A few years ago I switched to wearing a clean base layer in my bag, for me this works better. When I get up in the middle of the night to answer the call of nature I am already dressed for chilly / cold weather, all I have to do is slip on my boots, grab my flashlight & and I'm off. 

To answer your question, I think it is best to pick a bag that will get the job done and figure on about 10 degrees colder than you expect to encounter.

There are a lot of little tricks you will hear of like using a liner, or sleeping with a bottle full of hot water, or hot rocks, sleeping next to a fire, etc. I have tried all that stuff and I think you are better off with bringing an adequate amount of insulation with you from the get-go. This can be a combination of sleeping bag, quilt, insulated sleeping pad, the right design of tent, etc. Then, a bag liner, base layer for sleeping in, or bottle full of hot water, is just an added bonus for extra comfort.  

10:57 p.m. on June 6, 2013 (EDT)
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I want to get a summer temp quilt next year, that will save me maybe 6 oz. over what my WM Caribou (35F) weighs.  I've already had to endure one cold morning this season in it, as the forecast called for 36F and it got to 26F.  I had to pull my Golite Coal jacket over my chest and I was fine.  Except for my wool sock encased feet.

I may be focusing on one narrow, season, specific bit of gear to save as much weight as possible, financially, a piece of gear with a broader range would be best.  I'm mainly focusing on summer weight, for snow camping, since I bring so many stoves to use, weight is not a primary factor, although I have a much lighter pad combo now to maybe offset what stoves I bring. :)  The pad combo is also less bulky than using a Exped DAM9 with a ccf pad as insurance.

Duane

6:06 a.m. on June 7, 2013 (EDT)
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Quilts work fine for any temp if you have the correctly rated one for the conditions. I have used my winter quilt down to as low as -23. It's a -15f rated quilt. Snap the footbox closed and cinch it up around your shoulders and its just as effective as a mummy bag at keeping the cold out.

10:22 a.m. on June 7, 2013 (EDT)
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Problem with cinching around the shoulders is that a night of tossing and turning at 0F quickly removes the "sealed quilt" from around parts of your body and you end up with cold spots.  The beauty of a good mummy bag is that you can twist and toss and turn and spin all night long and get no cold spots and make no efforts to seal up those cold spots like with a quilt.

You're in a cocoon of warmth needing no more conscious thought than to zip up before nodding out.  In fact, an overkill down mummy bag could be a little too warmth fully zipped at 0F---which is a good thing if I'm certain to get -10F the next night.

Plus, a good down mummy bag has an insulated bottom which during a night of movement becomes your side insulation or even your top insulation if you shift around a lot.

This has been discussed in the link below---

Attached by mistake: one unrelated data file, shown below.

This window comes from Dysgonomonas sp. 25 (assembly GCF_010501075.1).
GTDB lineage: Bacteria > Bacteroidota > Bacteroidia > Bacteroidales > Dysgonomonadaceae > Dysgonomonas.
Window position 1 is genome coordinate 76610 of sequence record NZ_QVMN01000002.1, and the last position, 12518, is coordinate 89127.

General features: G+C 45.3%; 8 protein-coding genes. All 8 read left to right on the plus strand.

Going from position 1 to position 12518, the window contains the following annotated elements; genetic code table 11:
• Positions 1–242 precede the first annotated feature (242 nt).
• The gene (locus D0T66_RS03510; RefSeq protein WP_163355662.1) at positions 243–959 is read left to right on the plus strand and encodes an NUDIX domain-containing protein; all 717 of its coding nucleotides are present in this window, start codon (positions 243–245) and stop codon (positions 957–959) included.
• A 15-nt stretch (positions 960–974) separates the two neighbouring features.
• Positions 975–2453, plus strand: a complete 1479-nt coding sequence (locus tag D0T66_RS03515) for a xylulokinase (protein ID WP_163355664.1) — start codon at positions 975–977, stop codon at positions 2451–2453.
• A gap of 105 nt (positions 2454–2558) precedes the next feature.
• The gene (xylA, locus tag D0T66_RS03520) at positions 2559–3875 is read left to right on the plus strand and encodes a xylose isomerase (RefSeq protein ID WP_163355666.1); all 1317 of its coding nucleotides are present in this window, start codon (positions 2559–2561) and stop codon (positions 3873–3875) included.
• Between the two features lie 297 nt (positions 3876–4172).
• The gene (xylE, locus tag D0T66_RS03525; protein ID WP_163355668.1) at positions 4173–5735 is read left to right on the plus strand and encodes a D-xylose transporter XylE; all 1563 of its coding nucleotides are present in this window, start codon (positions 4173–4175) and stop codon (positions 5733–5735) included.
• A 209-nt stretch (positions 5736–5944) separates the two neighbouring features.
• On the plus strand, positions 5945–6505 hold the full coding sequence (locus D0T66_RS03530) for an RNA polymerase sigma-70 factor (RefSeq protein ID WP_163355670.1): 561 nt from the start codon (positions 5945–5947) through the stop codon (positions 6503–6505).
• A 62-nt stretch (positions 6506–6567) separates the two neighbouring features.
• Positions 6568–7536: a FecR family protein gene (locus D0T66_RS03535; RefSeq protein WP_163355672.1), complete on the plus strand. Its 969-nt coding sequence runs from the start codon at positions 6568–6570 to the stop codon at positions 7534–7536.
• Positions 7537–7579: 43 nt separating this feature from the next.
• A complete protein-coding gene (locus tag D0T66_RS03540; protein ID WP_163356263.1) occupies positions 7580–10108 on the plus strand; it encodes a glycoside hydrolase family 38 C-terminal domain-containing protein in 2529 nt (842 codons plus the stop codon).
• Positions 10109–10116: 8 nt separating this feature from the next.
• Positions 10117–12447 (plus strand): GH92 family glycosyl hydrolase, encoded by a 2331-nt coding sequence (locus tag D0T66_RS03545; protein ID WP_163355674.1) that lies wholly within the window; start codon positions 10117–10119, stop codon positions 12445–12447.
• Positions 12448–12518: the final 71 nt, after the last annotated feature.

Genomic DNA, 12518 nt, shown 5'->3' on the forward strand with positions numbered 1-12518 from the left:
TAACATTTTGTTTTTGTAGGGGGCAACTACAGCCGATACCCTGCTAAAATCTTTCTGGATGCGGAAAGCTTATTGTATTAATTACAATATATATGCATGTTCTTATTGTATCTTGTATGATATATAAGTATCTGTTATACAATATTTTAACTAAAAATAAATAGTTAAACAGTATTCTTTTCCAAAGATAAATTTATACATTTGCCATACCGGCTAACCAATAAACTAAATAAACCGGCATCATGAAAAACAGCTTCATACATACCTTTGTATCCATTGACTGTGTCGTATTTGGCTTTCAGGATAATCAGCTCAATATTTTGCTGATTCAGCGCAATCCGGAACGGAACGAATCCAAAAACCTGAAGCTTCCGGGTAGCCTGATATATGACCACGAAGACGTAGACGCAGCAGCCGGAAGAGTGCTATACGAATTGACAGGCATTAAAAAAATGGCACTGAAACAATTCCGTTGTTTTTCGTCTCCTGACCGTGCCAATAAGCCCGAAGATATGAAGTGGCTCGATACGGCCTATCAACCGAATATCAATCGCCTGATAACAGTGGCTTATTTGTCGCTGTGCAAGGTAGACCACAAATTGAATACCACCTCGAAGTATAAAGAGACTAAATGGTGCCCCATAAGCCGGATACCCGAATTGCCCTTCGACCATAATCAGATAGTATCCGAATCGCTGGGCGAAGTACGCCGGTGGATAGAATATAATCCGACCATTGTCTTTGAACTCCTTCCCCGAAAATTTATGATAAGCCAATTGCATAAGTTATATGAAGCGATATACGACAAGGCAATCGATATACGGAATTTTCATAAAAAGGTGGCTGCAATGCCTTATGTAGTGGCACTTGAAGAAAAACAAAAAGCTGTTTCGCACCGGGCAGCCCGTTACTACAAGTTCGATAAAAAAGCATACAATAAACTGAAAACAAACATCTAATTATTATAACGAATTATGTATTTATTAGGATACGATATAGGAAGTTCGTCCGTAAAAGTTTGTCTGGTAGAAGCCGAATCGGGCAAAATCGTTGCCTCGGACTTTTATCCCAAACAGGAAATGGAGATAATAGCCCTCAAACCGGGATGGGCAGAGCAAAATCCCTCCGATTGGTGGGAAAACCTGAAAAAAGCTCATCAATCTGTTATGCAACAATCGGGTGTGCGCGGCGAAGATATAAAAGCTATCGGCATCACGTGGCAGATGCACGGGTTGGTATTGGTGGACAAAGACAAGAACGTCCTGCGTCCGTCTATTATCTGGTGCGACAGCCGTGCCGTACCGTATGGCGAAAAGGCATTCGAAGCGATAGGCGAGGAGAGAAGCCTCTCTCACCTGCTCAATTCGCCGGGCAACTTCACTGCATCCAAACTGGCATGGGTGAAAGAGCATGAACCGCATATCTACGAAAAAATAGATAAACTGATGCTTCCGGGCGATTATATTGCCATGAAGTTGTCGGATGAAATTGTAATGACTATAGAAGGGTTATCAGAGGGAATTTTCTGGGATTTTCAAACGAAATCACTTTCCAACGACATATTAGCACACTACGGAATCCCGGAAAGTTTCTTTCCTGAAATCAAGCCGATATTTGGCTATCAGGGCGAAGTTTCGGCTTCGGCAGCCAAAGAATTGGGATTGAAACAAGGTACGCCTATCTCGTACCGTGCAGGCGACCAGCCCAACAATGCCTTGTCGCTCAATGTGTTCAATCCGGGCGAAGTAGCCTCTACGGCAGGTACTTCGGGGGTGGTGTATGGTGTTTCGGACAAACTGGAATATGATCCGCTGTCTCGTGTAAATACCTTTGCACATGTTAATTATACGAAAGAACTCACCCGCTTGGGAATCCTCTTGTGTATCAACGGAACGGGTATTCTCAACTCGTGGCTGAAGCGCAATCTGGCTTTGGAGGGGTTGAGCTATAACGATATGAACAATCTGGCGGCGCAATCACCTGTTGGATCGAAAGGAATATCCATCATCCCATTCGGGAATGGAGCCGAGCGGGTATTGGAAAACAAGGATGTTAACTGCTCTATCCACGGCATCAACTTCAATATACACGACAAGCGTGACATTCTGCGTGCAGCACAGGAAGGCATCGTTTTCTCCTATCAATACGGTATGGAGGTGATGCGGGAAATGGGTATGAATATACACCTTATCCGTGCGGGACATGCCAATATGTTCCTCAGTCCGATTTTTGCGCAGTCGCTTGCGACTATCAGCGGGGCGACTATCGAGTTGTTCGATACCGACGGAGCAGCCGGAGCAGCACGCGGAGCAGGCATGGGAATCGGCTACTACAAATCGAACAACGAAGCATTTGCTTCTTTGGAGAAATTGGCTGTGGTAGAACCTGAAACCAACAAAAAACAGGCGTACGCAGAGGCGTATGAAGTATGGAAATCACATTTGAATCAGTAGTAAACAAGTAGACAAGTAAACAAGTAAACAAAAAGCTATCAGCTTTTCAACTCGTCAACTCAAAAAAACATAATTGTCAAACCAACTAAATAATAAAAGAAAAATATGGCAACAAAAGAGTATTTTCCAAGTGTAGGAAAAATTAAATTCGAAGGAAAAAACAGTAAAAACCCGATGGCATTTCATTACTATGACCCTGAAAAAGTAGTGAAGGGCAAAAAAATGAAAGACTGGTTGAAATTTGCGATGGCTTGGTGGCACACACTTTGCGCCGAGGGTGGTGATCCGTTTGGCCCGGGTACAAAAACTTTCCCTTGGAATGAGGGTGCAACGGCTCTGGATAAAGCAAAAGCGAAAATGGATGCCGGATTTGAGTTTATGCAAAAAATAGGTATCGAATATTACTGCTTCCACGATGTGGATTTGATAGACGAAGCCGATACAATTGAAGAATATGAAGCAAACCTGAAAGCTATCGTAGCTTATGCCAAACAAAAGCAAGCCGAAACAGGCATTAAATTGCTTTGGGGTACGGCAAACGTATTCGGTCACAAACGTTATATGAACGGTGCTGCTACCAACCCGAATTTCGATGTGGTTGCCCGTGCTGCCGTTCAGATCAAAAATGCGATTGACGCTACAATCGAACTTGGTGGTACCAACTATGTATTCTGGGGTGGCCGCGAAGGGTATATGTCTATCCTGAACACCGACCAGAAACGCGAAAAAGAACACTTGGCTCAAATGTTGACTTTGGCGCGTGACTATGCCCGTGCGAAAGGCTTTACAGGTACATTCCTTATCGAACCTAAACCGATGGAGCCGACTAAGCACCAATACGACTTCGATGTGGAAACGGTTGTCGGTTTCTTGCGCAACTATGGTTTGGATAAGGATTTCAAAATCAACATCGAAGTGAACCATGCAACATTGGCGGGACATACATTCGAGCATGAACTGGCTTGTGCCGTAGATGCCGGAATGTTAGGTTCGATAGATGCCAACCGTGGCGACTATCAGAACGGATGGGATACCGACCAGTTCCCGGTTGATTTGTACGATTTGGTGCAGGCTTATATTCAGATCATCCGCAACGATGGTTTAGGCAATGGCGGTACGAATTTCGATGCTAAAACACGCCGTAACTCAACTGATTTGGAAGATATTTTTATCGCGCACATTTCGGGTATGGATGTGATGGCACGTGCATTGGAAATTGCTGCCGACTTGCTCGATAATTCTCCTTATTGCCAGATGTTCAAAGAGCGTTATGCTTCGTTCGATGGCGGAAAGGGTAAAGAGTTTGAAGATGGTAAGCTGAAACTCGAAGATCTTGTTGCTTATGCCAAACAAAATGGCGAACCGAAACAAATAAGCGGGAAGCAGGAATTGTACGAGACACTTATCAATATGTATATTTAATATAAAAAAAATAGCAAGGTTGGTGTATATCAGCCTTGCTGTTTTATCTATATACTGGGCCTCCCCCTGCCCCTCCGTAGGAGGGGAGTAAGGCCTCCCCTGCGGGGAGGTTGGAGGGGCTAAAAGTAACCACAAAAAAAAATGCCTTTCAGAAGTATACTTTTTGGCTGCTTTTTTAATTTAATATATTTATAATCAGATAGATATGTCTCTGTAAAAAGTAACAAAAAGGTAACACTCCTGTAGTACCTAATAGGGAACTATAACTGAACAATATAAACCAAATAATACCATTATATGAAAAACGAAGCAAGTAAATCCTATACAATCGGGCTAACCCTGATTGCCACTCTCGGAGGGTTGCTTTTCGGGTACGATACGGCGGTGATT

http://www.whiteblaze.net/forum/showthread.php?92756-can-somebody-explain-to-me-the-advantage-of-a-quilt-over-a-bag

1:29 p.m. on June 7, 2013 (EDT)
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I'd worry about getting cold using a quilt as some comments have been made elsewhere, so with limited funds, a summer quilt would be fine as I'm only concerned about reaching a record low weight for my summer bp trips.

Duane

2:46 p.m. on June 7, 2013 (EDT)
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I guess if you toss and turn a lot then a quilt would not be the best choice for you. For me, once i lay down in my hammock I am so comfortable that i barely move until sun rise. And quilts work great for me, I have never once woken up cold because of a quilt issue/draft etc.

2:49 p.m. on June 7, 2013 (EDT)
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I'm not aginst liners, but I like duel purpose gear and already carry a base layer in all but the hottest weather.  So I just put that on before I jump in the bag; treating my bag as just another component of a good layering system.

Mike

4:30 p.m. on June 9, 2013 (EDT)
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It seems that a baselayer is far more versitile than a liner. You can tailor the baselayer to your trip: you can wear the baselayer when you're cold outside of your bag or quilt, a baselayer is more easily washable, you can wear one part and not the other, and they hang nicely off the back of our packs.

Which is better for the weight, baselayers or liners? Nobody really knows right now. But, my little gear company is working on a new way of testing sleeping systems, using tiny sensors. I hope in a year or so, we'll be able to actually test these sorts of questions too.

7:45 p.m. on June 9, 2013 (EDT)
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Jason,

I agree, the base layer is more versatile. I have noticed several advantages for me since I switched from a bag liner. Others may have different needs, but I really like wearing the base layer as opposed to a liner.

12:51 a.m. on June 20, 2013 (EDT)
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the Fahrenheit Celsius conversion isn't working beacause its not absolute temp.,its difference temp.the conversion formula you are using is based on 32f/0c reference.i bought 4 sleeping bag liners on clearance for 10 bucks ea. with poly shell and fleece liner(approximately 1.5lbs.)they add comfort and insulation commensurate with their cost/weight,but the real advantage is versatility.the claimed 15f benefit ive found to be relatively accurate.for shorter trips with accurate weather predictions you can tailor to need.less sleeping bags=less money.

August 23, 2014